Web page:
Part One: River As Spirit
This film is a meditation on the soul of the Elwha River and the people and the salmon who have been a part of it for thousands of years. In the fall of 2011, just a week before the historic dam removal work officially began, environmental filmmaker/biologist Shelly Solomon and cinematographer John Trapman flew and filmed the length of the river from its source high in the Olympic Mountains to the mouth at the Strait of Juan de Fuca. Once finished, Leaping Frog Films. set this historic footage to tribal music, poetry, and the almost lost native Klallam language.
This simple and profoundly beautiful film has proven mesmerizing for both tribal and non-tribal audiences alike.
Part Two: Rebirth of the Elwha
This is the story of the rebirth of the mighty Elwha River and of the spiritual renewal of the Lower Elwha Klallam People whose history has been so intimately tied to the river for thousands of years.
The film follows the Lower Elwha Klallam Tribe's multi-year efforts to restore the lower reaches of the Elwha River in preparation for the largest project of its kind in U.S. history—the removal of the Elwha and Glines Canyon dams in efforts to restore native salmon populations.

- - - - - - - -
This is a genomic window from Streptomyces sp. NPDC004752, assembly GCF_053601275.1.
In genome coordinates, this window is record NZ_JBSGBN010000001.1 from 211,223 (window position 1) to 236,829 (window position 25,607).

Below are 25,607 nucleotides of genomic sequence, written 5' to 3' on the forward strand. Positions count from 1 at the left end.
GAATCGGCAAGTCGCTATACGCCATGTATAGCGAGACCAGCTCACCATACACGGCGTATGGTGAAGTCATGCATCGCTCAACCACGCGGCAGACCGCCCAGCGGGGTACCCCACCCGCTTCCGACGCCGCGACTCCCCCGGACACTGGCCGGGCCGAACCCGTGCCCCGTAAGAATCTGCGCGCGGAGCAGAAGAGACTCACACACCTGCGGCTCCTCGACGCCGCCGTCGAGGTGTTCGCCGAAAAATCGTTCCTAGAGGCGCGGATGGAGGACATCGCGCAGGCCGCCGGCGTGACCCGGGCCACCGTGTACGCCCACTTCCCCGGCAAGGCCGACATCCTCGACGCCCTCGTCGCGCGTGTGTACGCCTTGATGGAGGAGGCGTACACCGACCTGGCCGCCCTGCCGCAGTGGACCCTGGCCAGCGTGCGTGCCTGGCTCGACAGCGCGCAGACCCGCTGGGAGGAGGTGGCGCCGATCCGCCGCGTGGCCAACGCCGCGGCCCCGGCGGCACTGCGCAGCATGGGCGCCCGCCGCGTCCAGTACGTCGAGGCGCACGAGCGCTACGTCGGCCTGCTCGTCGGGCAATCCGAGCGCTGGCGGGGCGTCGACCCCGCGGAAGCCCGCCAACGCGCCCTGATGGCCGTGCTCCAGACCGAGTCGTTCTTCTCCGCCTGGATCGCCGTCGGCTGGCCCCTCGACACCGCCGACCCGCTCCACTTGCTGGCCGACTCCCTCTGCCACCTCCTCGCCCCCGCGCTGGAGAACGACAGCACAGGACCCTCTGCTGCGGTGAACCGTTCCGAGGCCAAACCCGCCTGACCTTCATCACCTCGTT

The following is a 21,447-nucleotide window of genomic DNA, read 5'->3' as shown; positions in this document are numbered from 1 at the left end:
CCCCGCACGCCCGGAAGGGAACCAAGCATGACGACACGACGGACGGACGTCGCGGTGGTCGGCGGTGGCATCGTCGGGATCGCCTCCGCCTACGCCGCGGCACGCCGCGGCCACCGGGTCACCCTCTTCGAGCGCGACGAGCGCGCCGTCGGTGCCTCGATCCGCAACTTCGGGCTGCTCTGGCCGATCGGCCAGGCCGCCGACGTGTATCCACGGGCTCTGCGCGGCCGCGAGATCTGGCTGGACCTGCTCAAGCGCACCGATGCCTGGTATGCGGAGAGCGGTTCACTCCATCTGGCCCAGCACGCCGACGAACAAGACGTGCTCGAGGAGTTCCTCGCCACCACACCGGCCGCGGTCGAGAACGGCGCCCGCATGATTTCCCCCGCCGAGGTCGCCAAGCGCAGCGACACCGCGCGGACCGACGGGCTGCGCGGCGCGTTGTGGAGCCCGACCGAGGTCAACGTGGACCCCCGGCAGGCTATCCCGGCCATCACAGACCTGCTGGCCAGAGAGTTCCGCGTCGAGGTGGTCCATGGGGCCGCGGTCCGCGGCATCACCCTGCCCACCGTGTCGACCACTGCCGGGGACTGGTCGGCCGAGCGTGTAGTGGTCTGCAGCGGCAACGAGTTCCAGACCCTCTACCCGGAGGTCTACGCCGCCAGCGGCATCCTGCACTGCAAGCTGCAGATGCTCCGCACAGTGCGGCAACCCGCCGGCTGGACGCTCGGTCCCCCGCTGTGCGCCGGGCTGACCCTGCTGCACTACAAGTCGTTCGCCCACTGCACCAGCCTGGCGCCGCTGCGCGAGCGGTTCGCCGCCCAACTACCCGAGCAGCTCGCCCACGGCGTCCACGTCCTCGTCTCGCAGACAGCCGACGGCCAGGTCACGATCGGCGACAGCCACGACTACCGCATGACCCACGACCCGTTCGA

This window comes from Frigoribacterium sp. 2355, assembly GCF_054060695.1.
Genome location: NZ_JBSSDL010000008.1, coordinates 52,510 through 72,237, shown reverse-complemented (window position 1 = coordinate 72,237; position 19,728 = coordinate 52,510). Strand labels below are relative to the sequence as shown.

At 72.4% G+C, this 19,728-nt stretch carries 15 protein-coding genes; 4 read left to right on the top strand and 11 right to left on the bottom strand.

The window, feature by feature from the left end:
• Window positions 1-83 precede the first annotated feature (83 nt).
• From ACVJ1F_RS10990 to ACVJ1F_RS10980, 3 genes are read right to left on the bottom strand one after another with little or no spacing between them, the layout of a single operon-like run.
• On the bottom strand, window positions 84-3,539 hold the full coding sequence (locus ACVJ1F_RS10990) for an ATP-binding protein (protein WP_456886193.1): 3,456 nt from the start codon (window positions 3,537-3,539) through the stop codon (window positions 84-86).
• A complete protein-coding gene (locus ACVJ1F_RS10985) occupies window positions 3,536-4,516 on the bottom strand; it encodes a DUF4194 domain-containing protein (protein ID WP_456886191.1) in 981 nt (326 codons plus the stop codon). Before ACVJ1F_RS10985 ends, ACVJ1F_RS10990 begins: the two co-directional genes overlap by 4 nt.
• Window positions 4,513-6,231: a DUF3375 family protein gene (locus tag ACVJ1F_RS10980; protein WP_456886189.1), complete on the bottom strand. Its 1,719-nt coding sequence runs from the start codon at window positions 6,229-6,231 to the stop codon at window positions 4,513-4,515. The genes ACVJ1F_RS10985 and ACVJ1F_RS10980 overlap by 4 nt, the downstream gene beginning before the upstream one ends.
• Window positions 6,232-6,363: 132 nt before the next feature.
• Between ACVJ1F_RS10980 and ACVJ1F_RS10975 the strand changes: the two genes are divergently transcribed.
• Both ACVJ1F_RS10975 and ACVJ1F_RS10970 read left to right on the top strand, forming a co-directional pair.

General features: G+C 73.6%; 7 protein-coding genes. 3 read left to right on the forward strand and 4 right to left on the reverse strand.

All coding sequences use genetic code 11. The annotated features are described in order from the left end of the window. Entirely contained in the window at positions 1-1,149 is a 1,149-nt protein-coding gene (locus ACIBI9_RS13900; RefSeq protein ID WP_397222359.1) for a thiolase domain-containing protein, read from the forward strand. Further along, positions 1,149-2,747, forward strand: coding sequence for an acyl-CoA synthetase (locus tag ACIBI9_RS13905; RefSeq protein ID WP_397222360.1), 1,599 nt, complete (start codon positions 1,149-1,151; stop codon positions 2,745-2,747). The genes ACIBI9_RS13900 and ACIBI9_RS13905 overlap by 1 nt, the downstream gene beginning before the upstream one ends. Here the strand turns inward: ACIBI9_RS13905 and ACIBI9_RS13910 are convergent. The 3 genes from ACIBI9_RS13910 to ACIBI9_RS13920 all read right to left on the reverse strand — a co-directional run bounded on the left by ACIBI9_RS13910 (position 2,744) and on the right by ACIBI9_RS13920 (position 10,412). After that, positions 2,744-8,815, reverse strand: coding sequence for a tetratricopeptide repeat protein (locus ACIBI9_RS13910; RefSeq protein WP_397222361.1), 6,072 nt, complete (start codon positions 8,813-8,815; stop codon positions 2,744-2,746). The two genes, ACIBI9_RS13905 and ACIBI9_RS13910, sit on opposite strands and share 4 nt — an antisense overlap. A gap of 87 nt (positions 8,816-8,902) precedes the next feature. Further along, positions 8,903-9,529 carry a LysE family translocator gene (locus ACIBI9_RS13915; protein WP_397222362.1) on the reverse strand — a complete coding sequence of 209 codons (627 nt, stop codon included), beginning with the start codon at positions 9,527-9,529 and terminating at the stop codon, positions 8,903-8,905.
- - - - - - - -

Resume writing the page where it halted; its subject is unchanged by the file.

Working in partnership with scientists and engineers, the tribal crew implemented what at the time was the largest Engineered Log Jam project for salmon habitat recovery ever attempted.
The evening will include a Q & A with filmmaker Shelly Solomon following the film and complimentary refreshments.
Please contact Elizabeth Langford at 253-858-6722 x6 or email@example.com to reserve your seat. Tickets can also be purchased at the front desk of the Harbor History Museum.
Members: $10 // Non-Members: $15
All proceeds will benefit future projects by Leaping Frog Films